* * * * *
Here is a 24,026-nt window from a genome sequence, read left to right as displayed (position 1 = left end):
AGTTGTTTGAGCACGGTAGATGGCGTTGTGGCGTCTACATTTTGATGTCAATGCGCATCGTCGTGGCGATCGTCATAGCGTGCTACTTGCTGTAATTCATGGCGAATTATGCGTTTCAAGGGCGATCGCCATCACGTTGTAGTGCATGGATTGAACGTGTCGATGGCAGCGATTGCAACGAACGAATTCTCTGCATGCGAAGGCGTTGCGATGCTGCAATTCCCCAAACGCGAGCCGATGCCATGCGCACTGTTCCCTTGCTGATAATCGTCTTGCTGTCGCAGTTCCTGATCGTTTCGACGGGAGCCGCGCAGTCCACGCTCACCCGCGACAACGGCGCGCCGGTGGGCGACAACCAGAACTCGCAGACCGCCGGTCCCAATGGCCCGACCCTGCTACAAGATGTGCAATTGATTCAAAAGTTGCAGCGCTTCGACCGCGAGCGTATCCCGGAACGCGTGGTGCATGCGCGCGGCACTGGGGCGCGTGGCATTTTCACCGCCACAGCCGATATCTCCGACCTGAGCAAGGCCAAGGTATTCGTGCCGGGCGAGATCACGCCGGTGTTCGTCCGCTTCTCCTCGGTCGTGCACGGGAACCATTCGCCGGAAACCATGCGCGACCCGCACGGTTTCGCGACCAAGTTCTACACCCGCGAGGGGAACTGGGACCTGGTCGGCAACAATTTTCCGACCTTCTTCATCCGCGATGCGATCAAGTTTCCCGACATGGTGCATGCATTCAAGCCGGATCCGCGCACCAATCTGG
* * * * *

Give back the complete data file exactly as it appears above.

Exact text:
Here is a 24,026-nt window from a genome sequence, read left to right as displayed (position 1 = left end):
AGTTGTTTGAGCACGGTAGATGGCGTTGTGGCGTCTACATTTTGATGTCAATGCGCATCGTCGTGGCGATCGTCATAGCGTGCTACTTGCTGTAATTCATGGCGAATTATGCGTTTCAAGGGCGATCGCCATCACGTTGTAGTGCATGGATTGAACGTGTCGATGGCAGCGATTGCAACGAACGAATTCTCTGCATGCGAAGGCGTTGCGATGCTGCAATTCCCCAAACGCGAGCCGATGCCATGCGCACTGTTCCCTTGCTGATAATCGTCTTGCTGTCGCAGTTCCTGATCGTTTCGACGGGAGCCGCGCAGTCCACGCTCACCCGCGACAACGGCGCGCCGGTGGGCGACAACCAGAACTCGCAGACCGCCGGTCCCAATGGCCCGACCCTGCTACAAGATGTGCAATTGATTCAAAAGTTGCAGCGCTTCGACCGCGAGCGTATCCCGGAACGCGTGGTGCATGCGCGCGGCACTGGGGCGCGTGGCATTTTCACCGCCACAGCCGATATCTCCGACCTGAGCAAGGCCAAGGTATTCGTGCCGGGCGAGATCACGCCGGTGTTCGTCCGCTTCTCCTCGGTCGTGCACGGGAACCATTCGCCGGAAACCATGCGCGACCCGCACGGTTTCGCGACCAAGTTCTACACCCGCGAGGGGAACTGGGACCTGGTCGGCAACAATTTTCCGACCTTCTTCATCCGCGATGCGATCAAGTTTCCCGACATGGTGCATGCATTCAAGCCGGATCCGCGCACCAATCTGG